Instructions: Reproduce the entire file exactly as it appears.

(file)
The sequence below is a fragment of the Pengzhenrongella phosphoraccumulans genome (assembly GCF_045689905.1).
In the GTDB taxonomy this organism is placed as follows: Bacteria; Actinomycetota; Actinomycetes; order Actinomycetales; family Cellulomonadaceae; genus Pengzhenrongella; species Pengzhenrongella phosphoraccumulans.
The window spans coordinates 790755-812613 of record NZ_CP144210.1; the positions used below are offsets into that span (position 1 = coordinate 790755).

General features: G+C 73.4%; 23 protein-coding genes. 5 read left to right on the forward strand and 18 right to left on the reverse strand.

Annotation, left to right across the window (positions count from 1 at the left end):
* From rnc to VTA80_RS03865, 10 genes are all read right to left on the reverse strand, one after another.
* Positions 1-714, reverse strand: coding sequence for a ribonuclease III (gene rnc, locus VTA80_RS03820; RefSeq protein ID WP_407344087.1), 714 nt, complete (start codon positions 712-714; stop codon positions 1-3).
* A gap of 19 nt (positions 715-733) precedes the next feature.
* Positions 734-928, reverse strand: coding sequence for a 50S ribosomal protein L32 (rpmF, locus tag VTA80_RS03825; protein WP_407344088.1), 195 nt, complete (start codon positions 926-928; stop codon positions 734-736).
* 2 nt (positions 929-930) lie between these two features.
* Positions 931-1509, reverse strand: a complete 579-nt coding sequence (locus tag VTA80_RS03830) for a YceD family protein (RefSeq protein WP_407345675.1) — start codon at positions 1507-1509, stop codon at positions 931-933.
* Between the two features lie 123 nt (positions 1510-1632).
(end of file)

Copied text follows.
The sequence below is a fragment of the Pengzhenrongella phosphoraccumulans genome (assembly GCF_045689905.1).
In the GTDB taxonomy this organism is placed as follows: Bacteria; Actinomycetota; Actinomycetes; order Actinomycetales; family Cellulomonadaceae; genus Pengzhenrongella; species Pengzhenrongella phosphoraccumulans.
The window spans coordinates 790755-812613 of record NZ_CP144210.1; the positions used below are offsets into that span (position 1 = coordinate 790755).

General features: G+C 73.4%; 23 protein-coding genes. 5 read left to right on the forward strand and 18 right to left on the reverse strand.

Annotation, left to right across the window (positions count from 1 at the left end):
* From rnc to VTA80_RS03865, 10 genes are all read right to left on the reverse strand, one after another.
* Positions 1-714, reverse strand: coding sequence for a ribonuclease III (gene rnc, locus VTA80_RS03820; RefSeq protein ID WP_407344087.1), 714 nt, complete (start codon positions 712-714; stop codon positions 1-3).
* A gap of 19 nt (positions 715-733) precedes the next feature.
* Positions 734-928, reverse strand: coding sequence for a 50S ribosomal protein L32 (rpmF, locus tag VTA80_RS03825; protein WP_407344088.1), 195 nt, complete (start codon positions 926-928; stop codon positions 734-736).
* 2 nt (positions 929-930) lie between these two features.
* Positions 931-1509, reverse strand: a complete 579-nt coding sequence (locus tag VTA80_RS03830) for a YceD family protein (RefSeq protein WP_407345675.1) — start codon at positions 1507-1509, stop codon at positions 931-933.
* Between the two features lie 123 nt (positions 1510-1632).